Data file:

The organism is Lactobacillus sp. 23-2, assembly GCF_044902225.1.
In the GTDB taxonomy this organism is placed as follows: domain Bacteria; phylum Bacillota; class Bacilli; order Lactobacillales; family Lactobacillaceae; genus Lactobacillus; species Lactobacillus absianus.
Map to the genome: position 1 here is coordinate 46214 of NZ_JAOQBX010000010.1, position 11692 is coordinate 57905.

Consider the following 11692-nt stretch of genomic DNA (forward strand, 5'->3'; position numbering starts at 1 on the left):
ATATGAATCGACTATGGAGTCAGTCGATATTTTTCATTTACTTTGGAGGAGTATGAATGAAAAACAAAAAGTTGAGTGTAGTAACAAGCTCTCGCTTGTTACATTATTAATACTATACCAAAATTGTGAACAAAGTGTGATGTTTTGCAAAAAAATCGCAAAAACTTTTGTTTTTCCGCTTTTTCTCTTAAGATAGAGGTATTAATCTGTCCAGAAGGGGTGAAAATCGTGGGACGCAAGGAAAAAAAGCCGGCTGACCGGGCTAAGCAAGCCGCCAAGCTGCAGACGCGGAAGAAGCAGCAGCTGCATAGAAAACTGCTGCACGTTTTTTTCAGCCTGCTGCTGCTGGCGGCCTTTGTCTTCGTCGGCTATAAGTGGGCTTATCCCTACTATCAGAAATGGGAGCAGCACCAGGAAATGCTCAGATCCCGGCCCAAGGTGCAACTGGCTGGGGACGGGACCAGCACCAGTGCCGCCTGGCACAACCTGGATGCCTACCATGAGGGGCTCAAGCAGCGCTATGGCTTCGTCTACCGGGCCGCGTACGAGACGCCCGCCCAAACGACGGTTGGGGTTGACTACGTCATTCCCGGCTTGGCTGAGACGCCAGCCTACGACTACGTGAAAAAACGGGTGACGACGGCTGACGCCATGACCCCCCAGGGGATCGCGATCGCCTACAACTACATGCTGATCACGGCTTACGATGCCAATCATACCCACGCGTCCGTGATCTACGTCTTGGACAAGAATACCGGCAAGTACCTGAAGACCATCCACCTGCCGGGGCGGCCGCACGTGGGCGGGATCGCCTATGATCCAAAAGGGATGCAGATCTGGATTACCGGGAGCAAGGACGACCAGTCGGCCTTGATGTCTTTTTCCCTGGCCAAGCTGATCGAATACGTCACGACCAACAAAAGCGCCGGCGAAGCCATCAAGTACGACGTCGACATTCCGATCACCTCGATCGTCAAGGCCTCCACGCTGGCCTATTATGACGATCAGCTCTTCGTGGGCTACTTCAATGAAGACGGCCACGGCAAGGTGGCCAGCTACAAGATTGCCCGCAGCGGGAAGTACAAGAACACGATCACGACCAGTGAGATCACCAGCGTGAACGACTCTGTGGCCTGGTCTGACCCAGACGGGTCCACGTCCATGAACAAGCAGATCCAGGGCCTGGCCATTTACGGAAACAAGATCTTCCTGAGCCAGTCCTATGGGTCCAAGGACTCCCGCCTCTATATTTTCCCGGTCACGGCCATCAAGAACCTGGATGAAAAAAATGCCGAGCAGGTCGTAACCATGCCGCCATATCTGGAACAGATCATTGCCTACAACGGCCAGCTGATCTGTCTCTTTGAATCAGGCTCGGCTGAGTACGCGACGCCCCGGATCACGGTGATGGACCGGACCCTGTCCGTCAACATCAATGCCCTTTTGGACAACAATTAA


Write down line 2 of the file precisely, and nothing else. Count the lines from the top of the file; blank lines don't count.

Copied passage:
In the GTDB taxonomy this organism is placed as follows: domain Bacteria; phylum Bacillota; class Bacilli; order Lactobacillales; family Lactobacillaceae; genus Lactobacillus; species Lactobacillus absianus.